• Each textbook must contain as frontispiece a portrait of Gandhiji and there must be lessons containing the sermons of Gandhiji from Sabarmati to Birla House. This would be the best and the most potent way of offering homage to the memory of the world's greatest man and the Father of the Indian Nation, and is better than building memorials and erecting statues....His (Gandhiji's) teachings stressed the supreme virtue of the human spirit, utterly indestructible and unconquerable. India can never hope to find a place in the sun, unless it upholds the value of the human spirit.
  • I strongly believe that fundamental science cannot be driven by instructional, industrial and government or military pressures. This was the reason why I decided, as far as possible, not to accept money from the to run of grow a good institution without funds....I therefore will not put it as a condition that no government funds should be accepted by the Institute.
  • I have a feeling that if the women of India take to science and interest themselves in the progress and advance of science as well, they will achieve what even men have failed to do. Women have one quality--the quality of devotion. It is one of the most important passports to success in science. Let us therefore not imagine that intellect is a sole prerogative of males only in science.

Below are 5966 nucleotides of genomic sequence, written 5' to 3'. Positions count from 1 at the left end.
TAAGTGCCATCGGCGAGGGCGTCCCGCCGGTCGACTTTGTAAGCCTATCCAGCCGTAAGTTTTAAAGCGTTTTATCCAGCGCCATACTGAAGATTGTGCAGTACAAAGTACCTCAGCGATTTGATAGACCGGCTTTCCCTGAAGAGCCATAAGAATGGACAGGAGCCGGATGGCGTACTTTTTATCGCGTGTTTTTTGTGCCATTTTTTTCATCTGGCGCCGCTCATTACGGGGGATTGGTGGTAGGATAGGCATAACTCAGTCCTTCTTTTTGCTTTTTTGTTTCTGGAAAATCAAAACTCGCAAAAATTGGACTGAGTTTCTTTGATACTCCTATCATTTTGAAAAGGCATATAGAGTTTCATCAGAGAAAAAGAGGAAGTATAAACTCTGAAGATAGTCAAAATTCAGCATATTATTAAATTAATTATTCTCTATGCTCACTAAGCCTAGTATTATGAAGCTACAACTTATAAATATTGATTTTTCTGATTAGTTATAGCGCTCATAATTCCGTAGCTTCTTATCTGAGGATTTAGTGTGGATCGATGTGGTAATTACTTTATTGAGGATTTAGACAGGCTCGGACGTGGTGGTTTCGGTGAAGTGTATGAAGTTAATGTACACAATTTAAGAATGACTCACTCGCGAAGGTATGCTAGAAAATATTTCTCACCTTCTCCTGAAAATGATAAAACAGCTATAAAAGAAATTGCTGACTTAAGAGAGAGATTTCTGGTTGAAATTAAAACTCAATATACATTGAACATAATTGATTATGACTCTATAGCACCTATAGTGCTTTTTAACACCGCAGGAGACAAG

• The true wealth of a nation consists not in the stored- up gold but in the intellectual and physical strength of its people.

About C. V. Raman[edit]

  • For the Chair of Physics created by Sir Taraknath Palit, we have been fortunate enough to secure the services of Mr. Chandrasekhara Venkata Raman, who has greatly distinguished himself and acquired a European fame by his brilliant research in the domain of Physical Science, assiduously carried on under the most adverse circumstances amidst the distraction of pressing official duties. I rejoice to think that many of these valuable researches have been carried on in the laboratory of the Indian Association for the Cultivation of Science, founded by our late illustrious colleague, Dr. Mahandra Lal Sircar, who devoted a lifetime to the foundation of an institution for the cultivation and advancement of science in this country. I should fail in my duty if I were to restrain myself in my expression of genuine admiration I feel for the courage and spirit of self-sacrifice with which Mr. Raman had decided to exchange a lucrative official appointment with attractive prospects, for a University Professorship, which, I regret to say, does not carry even liberal emoluments. This one instance encourages me to entertain the hope that there will be no lack of seeker after truth in the Temple of Knowledge which it is our ambition to erect.